When she was sidetracked by an injury in 1995 at age 26, “it caused me to take time off and reflect, ask some tougher questions about life and myself. … I began to open myself up to God, that he may have a different plan than my plan.”
She began to think about her sister, Sister Mary Angelica, O.P., who had joined the Dominican Sisters of St. Cecilia congregation a decade earlier. “I wondered what were the odds that the two of us were called to the same community,” Sister Anna Grace said. As she reflected on her visits to the Motherhouse to see her sister, what stood out was “how very joyful and very much themselves” the sisters were. “That intrigued me. I wanted that for myself.”
As she began to seriously contemplate a vocation, she was overwhelmed by the idea of leaving everything else in the world behind to be a nun. However, she saw many parallels between her life as a dancer and her possible future as a Dominican sister. “An artist wants to give all, and I was prepared to give all for my art. That prepared me to hand over my life to God,” said Sister Anna Grace.
Additionally, the discipline and focus required of a professional ballet dancer was good training for life in the convent, said Sister Anna Grace, who made her final vows in 2003 and is now the novice mistress at the Motherhouse. “I think the dancer and the artist is always searching for the spiritual,” she said. “That openness is an indication of our desire for God.”
Sister Anna Grace said she will “always have such a strong love for the art” of ballet, classical and contemporary, and “will always be an appreciator of it.” She enjoys going to performances of the Nashville Ballet when she can. “I love every minute of it.”
But, she says, she does not ever regret leaving her ballet career behind to become a Dominican sister. Now she has found “the authentic joy that comes from striving to do God’s will,” and there’s nowhere else she’d rather be.
A providential choice
|Sister Jane Michael
Like Sister Anna Grace, Sister Jane Michael Stehly, O.P., followed her passion as far as she could before realizing her own vocation to religious life.
Originally from southern California, Sister Jane Michael wanted to attend college on the East Coast and play Division I field hockey. “I had a dream of making it big. I wanted to be on the national team,” she said.
Recruited by Providence College in Rhode Island, she played four years on the Friars women’s field hockey team, and served as captain for two years. During her time as a student athlete, she met some members of the Dominican Sisters of St. Cecilia Congregation, who were serving at a nearby Catholic elementary school.
“A vocation was not in my mind when I went to college,” said Sister Jane Michael, but “I wanted to follow God’s will.”
As she began attending daily Mass, adoration and spending time in silent prayer, she began to feel more certain that she was called to religious life. She and her family often joke that her college choice was “providential” since it led her to the Dominicans. “When I met our sisters, I knew, ‘That’s me,’” she said, and she never considered joining another order.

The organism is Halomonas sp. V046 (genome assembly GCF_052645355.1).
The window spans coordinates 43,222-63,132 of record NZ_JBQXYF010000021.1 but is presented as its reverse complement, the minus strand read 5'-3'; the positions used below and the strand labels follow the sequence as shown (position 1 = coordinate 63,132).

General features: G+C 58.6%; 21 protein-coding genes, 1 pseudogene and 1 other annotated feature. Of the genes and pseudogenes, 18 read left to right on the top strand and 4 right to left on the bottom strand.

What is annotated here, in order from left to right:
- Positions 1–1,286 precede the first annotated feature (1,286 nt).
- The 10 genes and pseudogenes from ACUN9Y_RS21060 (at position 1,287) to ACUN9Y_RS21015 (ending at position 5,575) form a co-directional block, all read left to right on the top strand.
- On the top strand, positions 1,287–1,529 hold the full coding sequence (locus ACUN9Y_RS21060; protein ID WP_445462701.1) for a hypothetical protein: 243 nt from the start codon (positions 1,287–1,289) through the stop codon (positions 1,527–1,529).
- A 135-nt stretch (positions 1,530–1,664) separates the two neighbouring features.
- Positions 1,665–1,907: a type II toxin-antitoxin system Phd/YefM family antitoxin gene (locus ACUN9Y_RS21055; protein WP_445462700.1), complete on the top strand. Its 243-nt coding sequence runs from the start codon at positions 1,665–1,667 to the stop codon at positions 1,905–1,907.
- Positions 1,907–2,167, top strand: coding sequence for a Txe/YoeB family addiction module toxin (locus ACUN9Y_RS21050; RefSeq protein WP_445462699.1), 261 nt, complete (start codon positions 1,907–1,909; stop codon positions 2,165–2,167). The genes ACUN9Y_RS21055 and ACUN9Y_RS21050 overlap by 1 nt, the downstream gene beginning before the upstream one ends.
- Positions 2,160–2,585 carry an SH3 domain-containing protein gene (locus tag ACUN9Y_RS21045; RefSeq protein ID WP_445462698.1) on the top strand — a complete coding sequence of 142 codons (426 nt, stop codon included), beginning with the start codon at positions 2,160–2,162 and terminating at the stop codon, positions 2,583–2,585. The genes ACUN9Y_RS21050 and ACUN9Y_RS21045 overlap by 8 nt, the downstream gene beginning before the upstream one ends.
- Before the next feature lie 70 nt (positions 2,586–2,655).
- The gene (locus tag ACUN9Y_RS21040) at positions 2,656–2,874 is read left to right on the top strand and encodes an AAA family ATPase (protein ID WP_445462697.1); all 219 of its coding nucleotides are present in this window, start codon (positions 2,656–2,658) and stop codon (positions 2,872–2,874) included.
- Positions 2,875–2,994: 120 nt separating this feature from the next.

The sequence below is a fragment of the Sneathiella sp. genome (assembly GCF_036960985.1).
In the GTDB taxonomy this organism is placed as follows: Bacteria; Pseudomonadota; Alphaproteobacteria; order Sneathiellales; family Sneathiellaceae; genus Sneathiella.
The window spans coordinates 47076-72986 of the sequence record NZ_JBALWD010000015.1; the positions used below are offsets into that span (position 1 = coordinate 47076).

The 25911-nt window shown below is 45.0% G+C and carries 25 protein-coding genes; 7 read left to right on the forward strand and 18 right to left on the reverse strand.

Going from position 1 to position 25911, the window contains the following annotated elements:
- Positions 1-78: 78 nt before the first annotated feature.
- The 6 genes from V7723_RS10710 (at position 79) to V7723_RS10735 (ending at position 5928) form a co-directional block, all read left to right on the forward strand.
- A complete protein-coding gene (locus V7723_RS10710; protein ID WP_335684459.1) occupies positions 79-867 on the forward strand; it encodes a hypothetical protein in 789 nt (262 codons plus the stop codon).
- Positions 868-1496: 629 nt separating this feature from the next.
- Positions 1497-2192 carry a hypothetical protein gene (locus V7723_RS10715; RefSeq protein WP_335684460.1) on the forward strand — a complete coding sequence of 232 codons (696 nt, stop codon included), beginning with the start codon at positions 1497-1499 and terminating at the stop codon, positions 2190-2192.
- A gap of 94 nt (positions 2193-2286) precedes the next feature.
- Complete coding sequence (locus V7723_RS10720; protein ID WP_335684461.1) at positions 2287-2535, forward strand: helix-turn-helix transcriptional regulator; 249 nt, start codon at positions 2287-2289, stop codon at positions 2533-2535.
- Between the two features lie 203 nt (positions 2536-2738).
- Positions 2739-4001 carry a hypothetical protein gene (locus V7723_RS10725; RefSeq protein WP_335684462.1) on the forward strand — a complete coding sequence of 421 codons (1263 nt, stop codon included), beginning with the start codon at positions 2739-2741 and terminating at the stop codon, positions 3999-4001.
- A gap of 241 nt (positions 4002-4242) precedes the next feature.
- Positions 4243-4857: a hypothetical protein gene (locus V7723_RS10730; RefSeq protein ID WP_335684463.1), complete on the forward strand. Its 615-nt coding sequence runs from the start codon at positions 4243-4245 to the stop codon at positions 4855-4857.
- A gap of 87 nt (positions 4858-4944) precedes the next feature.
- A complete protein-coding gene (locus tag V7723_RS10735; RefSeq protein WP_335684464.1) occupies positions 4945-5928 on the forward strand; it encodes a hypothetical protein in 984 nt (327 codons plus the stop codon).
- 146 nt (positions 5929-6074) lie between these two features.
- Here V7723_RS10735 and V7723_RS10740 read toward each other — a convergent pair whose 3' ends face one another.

“The Lord had to use field hockey to get me to himself,” said Sister Jane Michael, who graduated from Providence in 2013 and professed her first vows with the Dominican Sisters last June. She now teaches fourth grade at Overbrook School in Nashville.
Raised in a large, tight-knit Catholic farming family near San Diego, Sister Jane Michael learned early on the value of hard work and a strong faith in God. Her father helped manage the family farm, 900 acres of citrus and avocado trees. Growing up in that environment and witnessing her parents’ example “really formed me in the faith,” Sister Jane Michael said. “What faith my parents had; their whole life was based on the crop from that year, but it all worked out,” she said.
In addition to farming, the Stehly family also cared for a host of exotic animals on the property. “We had zebras, pygmy hippos, a 15-foot python,” in addition to emus, camels and ostriches, said Sister Jane Michael. Her classes would take field trips to the farm to see the animals, and her family was once featured on the Disney Channel.
Sister Jane Michael, one of seven children, was often surrounded by numerous cousins and aunts and uncles. She said growing up in a large family prepared her for living in community as a Dominican sister. Within her family and within the Motherhouse, “there’s so many of us, but we’re all unique individuals.”
While Sister Jane Michael misses her family, “I feel that our relationship has grown deeper and more substantive” since she joined the Dominican order. “I’m so happy here. I love all my sisters. My family just got way bigger.”